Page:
Dec 20, 2022
A collaborative research and development effort led by a U.S. Navy team recently demonstrated a new launch and recovery concept for large unmanned undersea vehicles (UUVs), with staff from the Naval Undersea Warfare Center (NUWC) Division Newport and Huntington Ingalls Industries (HII), which is headquartered in Virginia.
The demonstration, conducted at Division Newport’s Narragansett Bay Test Facility in October, showed both a land-based launch and recovery approach and a new solution for launching large UUVs from U.S. Navy amphibious ships. The demonstration included the Snakehead large displacement unmanned undersea vehicle (LDUUV) prototype, and the Pharos large launch and recovery vehicle (LLRV) designed by HII.
Snakehead, a modular, reconfigurable, multi-mission LDUUV provides support of intelligence preparation of the operational environment missions.
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“We are very proud to have worked with talented Navy warfare centers (Naval Surface Warfare Center Panama City Division in Florida and Division Newport) to advance Pharos capabilities,” said Jim LaCroix, director for advanced technology at HII. “The Navy and industry team did a great job addressing the challenges and completing a successful demonstration.”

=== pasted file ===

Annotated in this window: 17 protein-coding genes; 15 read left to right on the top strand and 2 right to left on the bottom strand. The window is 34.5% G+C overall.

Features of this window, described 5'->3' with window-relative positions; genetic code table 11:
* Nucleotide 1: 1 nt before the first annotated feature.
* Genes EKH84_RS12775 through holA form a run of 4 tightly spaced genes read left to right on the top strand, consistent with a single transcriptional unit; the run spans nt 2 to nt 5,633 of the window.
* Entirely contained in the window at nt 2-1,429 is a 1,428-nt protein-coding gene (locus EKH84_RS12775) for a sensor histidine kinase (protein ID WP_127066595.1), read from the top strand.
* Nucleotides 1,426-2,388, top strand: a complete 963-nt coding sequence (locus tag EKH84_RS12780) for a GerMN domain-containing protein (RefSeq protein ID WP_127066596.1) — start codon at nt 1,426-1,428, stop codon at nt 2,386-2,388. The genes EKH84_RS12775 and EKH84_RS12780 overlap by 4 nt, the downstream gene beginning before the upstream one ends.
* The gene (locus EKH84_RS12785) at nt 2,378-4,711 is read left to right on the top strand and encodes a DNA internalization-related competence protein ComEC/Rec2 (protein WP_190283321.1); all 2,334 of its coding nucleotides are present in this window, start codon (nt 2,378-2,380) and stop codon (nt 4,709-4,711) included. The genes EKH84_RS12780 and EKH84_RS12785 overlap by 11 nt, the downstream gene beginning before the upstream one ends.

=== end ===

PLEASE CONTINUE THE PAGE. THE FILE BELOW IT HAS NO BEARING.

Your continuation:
“It’s encouraging to see new opportunities that facilitate use of the vehicle in the field,” said Allison Phillips, Division Newport’s test and evaluation lead for the Snakehead LDUUV.
Cheryl Mierzwa, Snakehead LDUUV technical project manager, agreed.
“This successful demonstration emphasizes that collaboration with the government and industry is key to build and test innovative solutions to increase the operational value that Large UUVs bring to the fleet.”
NUWC Division Newport is the oldest warfare center in the country, tracing its heritage to the Naval Torpedo Station established on Goat Island in Newport Harbor in 1869. Commanded by Capt. Chad Hennings, Division Newport maintains major detachments in West Palm Beach, Florida, and Andros Island in the Bahamas, as well as test facilities at Seneca Lake and Fisher's Island, New York, Leesburg, Florida, and Dodge Pond, Connecticut.